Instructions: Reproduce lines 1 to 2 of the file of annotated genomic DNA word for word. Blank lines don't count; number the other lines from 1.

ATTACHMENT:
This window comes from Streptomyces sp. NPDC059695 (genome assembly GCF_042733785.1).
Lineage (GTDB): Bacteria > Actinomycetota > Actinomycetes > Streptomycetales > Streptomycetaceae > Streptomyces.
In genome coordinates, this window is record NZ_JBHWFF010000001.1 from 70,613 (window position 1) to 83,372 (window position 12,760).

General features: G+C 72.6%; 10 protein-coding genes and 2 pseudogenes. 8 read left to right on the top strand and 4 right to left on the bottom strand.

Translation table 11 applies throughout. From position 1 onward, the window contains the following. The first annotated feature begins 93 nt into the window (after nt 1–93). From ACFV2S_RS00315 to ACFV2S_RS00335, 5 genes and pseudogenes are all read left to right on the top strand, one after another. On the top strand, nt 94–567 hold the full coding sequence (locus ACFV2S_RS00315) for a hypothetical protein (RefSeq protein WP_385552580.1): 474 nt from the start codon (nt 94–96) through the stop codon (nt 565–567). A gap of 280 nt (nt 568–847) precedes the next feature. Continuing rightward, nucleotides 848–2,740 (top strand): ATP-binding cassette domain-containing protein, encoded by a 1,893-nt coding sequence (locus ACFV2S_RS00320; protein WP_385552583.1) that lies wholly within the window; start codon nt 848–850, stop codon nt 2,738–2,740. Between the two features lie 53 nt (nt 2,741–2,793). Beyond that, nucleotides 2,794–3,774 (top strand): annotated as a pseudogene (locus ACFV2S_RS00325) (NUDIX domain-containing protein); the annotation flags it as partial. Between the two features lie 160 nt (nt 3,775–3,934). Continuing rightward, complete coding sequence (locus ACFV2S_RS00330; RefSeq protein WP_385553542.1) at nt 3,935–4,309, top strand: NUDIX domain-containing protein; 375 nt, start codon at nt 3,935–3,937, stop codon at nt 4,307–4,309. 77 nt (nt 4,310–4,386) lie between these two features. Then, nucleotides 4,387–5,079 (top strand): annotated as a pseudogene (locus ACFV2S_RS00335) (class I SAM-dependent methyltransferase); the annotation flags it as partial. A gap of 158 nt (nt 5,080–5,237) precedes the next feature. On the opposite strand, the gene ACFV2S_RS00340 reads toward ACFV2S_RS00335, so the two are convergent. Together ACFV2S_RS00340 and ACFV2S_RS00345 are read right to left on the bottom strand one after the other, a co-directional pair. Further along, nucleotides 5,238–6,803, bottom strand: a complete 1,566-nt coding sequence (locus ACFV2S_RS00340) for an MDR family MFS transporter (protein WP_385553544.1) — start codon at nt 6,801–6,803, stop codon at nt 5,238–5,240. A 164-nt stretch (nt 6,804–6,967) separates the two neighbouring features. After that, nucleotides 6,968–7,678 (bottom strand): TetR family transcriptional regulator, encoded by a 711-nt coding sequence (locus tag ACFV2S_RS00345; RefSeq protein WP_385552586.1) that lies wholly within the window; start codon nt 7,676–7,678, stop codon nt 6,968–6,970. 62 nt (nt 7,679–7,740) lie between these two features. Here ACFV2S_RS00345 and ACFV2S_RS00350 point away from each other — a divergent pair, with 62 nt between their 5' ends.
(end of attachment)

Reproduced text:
This window comes from Streptomyces sp. NPDC059695 (genome assembly GCF_042733785.1).
Lineage (GTDB): Bacteria > Actinomycetota > Actinomycetes > Streptomycetales > Streptomycetaceae > Streptomyces.